Some such views as these may constitute the theology of the future. This, at least, we see, that many of the most important elements in the teaching of Jesus have had no place, or a very inferior place, in the teachings of the Church in past times. As the good Robinson foretold, "more light is to break out from the Word of God." The divine word, revealed in creation, embodied in Christ, immanent in the human soul, is a fuller fountain than has been believed. No creed can exhaust its meaning, no metaphysics can measure its possibility.

The teaching of Jesus is not something to be outgrown; for it is not a definite system, but an ever unfolding principle. It is a germ of growth, and therefore has no finality in any of its past forms. "Of its fulness," says John, "we have all received, and grace added to grace." The Apostle Paul regarded his own knowledge of Christianity as imperfect and partial. "We know in part," said he, "and we teach in part." Christianity in the past has always had a childlike faith, which was beautiful and true. But its knowledge has also been that of a child. It has spoken as a child, it has understood as a child, it has thought as a child. This was all well while it was a child. The innocent prattle of an infant is sweet, but in a youth or man it is an anachronism. Let us have a child-like faith, but a manly intelligence. "In malice be children, but in understanding be men." Let us endeavor to see God and nature face to face, confident that whoever is honestly seeking the truth, though he may err for a time, can never go wholly wrong.

Source: James Freeman Clarke, “The Five Points of Calvinism and the Five Points of the New Theology,” Vexed Questions in Theology: A Series of Essays (Boston, 1886), 9–18.

Wednesday, April 17, 2019

Emerson opened the door - we didn't go through


As I have thought about the development of my Unitarian tradition I have come to the conclusion that there was a point when it took the wrong pathway. The point was 1838.

In 1838 Ralph Waldo Emerson preached his Divinity School Address - a seminal sermon in the history of Unitarianism. In that sermon Emerson preached a religion based not on repetition of the stories of the Bible, but on an unmediated relationship between the soul and the divine.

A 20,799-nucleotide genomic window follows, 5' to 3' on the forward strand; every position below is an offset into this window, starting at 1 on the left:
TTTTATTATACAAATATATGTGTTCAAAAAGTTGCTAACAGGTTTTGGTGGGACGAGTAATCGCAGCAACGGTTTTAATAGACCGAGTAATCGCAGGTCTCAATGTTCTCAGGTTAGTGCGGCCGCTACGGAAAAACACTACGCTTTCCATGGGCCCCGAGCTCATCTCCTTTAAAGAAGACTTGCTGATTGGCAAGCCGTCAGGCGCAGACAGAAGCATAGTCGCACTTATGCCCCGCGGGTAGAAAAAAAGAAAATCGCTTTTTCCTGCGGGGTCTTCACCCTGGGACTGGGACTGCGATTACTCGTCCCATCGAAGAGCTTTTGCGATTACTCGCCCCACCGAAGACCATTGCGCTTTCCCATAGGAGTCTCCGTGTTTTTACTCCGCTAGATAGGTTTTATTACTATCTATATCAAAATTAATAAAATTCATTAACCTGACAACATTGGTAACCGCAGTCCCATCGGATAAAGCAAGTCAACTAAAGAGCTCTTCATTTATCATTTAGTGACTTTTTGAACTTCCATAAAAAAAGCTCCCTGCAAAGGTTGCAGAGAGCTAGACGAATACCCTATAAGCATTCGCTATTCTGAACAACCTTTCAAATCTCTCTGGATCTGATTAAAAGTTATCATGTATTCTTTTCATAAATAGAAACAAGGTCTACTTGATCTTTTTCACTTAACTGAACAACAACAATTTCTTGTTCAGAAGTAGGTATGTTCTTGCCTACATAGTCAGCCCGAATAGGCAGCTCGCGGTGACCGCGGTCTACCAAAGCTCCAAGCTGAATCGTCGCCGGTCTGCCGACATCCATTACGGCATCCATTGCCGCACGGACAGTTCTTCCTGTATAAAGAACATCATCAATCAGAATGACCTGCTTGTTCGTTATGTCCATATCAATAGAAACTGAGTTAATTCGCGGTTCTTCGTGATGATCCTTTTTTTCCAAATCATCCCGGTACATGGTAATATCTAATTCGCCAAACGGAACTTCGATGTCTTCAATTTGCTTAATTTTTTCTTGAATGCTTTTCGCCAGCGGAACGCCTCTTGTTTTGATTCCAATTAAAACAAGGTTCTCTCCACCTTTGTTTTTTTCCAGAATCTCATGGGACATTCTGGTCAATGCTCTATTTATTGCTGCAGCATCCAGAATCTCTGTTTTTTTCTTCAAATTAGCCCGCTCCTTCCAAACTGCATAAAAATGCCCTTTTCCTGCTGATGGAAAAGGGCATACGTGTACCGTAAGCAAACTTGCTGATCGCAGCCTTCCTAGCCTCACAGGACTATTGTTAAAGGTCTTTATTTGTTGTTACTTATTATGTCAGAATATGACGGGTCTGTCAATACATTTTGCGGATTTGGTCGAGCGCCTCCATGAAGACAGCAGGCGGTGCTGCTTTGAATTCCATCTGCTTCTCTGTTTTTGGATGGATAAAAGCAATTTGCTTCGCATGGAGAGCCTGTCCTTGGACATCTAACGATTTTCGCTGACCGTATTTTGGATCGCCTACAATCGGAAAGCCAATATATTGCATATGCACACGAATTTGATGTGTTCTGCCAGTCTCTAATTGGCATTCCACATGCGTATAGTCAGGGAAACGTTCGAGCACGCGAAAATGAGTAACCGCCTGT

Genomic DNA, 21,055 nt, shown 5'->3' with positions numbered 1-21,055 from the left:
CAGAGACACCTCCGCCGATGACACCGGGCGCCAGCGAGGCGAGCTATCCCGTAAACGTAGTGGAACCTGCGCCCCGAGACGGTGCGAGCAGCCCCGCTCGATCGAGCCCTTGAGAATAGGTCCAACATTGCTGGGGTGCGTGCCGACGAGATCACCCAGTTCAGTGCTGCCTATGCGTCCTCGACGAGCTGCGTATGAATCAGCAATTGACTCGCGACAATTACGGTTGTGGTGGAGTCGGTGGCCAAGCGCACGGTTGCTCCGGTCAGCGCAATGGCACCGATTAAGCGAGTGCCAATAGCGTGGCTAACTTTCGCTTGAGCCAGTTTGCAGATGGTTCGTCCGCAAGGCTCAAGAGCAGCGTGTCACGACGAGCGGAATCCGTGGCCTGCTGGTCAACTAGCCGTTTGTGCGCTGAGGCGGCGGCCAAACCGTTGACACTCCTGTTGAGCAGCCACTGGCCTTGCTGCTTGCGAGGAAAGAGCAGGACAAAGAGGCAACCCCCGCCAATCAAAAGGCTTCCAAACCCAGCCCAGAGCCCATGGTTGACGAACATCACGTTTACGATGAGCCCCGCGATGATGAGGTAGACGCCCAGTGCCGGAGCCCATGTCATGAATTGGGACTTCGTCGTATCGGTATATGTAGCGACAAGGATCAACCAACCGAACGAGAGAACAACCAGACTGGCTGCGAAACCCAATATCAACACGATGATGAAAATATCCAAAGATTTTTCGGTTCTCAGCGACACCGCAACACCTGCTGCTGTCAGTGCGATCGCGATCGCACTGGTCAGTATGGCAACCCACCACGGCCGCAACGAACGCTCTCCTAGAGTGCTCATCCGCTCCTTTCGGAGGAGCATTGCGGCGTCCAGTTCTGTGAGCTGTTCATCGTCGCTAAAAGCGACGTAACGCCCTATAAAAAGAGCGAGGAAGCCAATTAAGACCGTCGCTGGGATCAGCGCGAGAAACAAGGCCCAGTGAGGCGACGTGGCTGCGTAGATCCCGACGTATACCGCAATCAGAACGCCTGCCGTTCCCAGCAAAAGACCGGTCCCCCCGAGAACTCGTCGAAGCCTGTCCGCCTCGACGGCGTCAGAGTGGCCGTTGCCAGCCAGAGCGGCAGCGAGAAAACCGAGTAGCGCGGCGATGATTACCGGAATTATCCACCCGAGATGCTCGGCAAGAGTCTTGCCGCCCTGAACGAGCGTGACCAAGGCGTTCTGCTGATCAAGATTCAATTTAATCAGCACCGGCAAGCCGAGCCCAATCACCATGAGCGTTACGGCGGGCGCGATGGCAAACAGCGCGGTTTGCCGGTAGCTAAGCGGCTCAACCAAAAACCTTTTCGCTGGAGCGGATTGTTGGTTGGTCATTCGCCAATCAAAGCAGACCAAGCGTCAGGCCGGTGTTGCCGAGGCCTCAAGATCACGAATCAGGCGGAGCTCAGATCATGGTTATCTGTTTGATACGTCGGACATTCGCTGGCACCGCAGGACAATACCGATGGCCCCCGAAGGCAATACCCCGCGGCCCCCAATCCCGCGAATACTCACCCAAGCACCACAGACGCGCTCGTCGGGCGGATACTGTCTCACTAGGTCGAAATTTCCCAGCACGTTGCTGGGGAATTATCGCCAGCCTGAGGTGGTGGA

He said, in part,
"It is the office of a true teacher to show us that God is, not was; that He speaketh, not spake.... dare to love God without mediator or veil... Yourself a newborn bard of the Holy Ghost, -- cast behind you all conformity, and acquaint men at first hand with Deity."
Emerson's writing is not that easy to read in the twenty-first century (and perhaps it wasn't that easy in the nineteenth) but amongst all the flowery language I think these words seem to me to be very profound. For me these words open a door - a door to God. Emerson says, "It's right there - the door is open - go through - God is right there - freely available."

I'm not an Emerson scholar or historian but it seems to be like this was the challenge that Emerson gave to Unitarianism - and it was a challenge Unitarianism failed to take. Instead of taking this pathway to mysticism it took the opposite pathway. Instead of being inspired by this mystical teaching it took the worst parts of Emerson's philosophy - his individualism and dogmatic anti-traditionalism and defined itself by that. In my view that represents precisely the worst of Emerson.

I don't think Emerson himself stepped through the door. I've never seen any evidence that Emerson did what he was advocating - developed a deep spiritual life, an intimate relationship with God. The problem I suppose, was anti-Catholicism. Emerson and other Unitarians would have been too prejudiced against Catholicism to delve into spiritual practices of contemplative prayer developed by Ignatians or Franciscans. Emerson didn't realise that the very repetitive patterns that he criticised actually represented a trusted practice to achieve a first hand acquaintance with Deity.

In Britain James Martineau, influenced by Emerson, developed a similar theology of divine communion. But again, although in theory he advocated a deep prayer life, I'm not sure if he really worked out how to do it.